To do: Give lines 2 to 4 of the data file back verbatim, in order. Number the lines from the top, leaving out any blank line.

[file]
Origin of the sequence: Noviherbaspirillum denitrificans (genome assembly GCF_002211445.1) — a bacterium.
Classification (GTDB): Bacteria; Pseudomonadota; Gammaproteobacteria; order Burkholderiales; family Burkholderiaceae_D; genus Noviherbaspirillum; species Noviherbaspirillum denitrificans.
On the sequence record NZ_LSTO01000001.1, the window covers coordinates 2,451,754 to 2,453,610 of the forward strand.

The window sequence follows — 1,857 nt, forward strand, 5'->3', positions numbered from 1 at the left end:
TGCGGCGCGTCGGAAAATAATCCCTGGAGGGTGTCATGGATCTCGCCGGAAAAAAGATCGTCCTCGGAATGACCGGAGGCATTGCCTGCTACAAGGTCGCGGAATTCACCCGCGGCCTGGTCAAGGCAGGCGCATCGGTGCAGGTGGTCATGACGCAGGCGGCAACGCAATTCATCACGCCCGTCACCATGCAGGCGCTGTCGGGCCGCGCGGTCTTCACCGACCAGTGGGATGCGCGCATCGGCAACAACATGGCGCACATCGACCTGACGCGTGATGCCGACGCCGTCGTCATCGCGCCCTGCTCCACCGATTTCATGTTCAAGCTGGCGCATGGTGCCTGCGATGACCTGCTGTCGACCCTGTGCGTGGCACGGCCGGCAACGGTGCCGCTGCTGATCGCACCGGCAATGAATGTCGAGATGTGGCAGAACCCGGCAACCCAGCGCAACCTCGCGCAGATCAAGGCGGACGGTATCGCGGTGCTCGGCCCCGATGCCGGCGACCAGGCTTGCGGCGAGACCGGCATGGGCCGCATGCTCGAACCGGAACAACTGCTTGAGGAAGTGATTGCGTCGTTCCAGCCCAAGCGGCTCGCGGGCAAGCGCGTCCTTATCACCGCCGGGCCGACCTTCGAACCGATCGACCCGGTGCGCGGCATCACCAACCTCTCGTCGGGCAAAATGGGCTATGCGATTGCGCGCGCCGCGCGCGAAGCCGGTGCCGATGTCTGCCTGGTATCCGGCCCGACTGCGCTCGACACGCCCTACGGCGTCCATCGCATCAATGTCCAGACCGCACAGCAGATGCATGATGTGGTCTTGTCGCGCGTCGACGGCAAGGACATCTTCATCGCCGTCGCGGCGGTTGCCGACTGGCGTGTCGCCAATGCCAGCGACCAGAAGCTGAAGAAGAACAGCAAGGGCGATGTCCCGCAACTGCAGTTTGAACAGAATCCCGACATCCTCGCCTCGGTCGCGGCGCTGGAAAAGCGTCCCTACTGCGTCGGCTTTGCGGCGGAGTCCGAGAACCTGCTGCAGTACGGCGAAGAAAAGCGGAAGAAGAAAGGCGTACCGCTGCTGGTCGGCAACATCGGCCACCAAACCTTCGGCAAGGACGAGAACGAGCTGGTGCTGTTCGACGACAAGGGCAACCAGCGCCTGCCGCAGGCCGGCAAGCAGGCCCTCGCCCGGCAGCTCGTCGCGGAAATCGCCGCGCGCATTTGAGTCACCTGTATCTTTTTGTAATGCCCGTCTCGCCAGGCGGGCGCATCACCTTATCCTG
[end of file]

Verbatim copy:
Classification (GTDB): Bacteria; Pseudomonadota; Gammaproteobacteria; order Burkholderiales; family Burkholderiaceae_D; genus Noviherbaspirillum; species Noviherbaspirillum denitrificans.
On the sequence record NZ_LSTO01000001.1, the window covers coordinates 2,451,754 to 2,453,610 of the forward strand.

The window sequence follows — 1,857 nt, forward strand, 5'->3', positions numbered from 1 at the left end: